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Virus infections grow threefold

A survey says viruses now infect corporate desktops almost three times as often as a year ago.

Viruses infect corporate desktops almost three times as often now as a year ago, according to survey funded primarily by antivirus software vendors.

Despite notably wider use of antivirus software, virtually every medium or large enterprise surveyed had at least one computer virus infection in the past year. Email has become one of the leading ways to transmit viruses, according to the survey sponsored by the National Computer Security Association, a for-profit security testing firm.

The survey, which was conducted by Paria Group, indicated that about 40 percent of all computers used in the 300 firms surveyed would experience a virus infection within a year.

By far the biggest problem came from "macro" viruses carried in common word processing documents and spreadsheets, which represented 80 percent of the viruses reported in March. That compared to 49 percent a year earlier. The survey found that incidents of macro virus infections had doubled on average every four months over the past year.

The "Word Concept" virus caused almost half of all infections reported and the "Wazzu" virus, which also affects Word documents, was responsible for about 20 percent.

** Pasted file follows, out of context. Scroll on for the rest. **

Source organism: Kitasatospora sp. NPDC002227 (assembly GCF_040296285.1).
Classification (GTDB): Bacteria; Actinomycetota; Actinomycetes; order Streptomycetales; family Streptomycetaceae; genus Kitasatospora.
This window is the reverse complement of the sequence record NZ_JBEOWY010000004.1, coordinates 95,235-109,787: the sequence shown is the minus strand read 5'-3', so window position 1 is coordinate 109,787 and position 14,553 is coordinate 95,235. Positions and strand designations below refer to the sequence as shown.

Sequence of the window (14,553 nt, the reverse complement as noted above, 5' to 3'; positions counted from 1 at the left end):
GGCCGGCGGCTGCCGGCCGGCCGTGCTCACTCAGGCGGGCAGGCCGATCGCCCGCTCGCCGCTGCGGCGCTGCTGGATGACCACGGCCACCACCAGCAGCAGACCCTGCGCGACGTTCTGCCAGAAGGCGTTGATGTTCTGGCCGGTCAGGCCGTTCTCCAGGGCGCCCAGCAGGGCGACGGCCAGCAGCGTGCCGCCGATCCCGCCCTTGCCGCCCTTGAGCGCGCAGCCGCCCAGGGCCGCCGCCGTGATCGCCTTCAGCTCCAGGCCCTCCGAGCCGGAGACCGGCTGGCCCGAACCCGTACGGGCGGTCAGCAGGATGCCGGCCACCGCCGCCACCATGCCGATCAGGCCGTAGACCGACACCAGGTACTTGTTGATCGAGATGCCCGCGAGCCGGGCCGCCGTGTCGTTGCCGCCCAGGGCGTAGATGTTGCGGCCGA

About 33 of every 1,000 machines were infected in any given month, a significant increase from 1996, when about 10 out of every 1,000 PCs were infected per month.

Use of antivirus software grew from 60 percent of machines in 1996 survey to 73 percent in 1997, the NCSA's annual Virus Prevalence Survey reported.

Email was the leading cause of macro virus infections; a lesser number of viruses were carried on diskettes. Respondents thought 45 percent of their most recent virus incidents began with either a download (19 percent) or opening an email attachment (26 percent).

Nearly 43 percent of respondents believe computer virus problems have grown worse this year.

The 300 survey respondents represented more than 700,000 desktop computers and 24,000 servers.

Sponsors of the study included Trend Micro, Cheyenne Software, Command Software Systems, Deloitte & Touche LLP, Dr. Solomon Software International, Intel, McAfee Associates, Microsoft, On Technology, Quarterdeck, and Symantec.

A complete copy of the virus report can be downloaded from Trend Micro's Web site.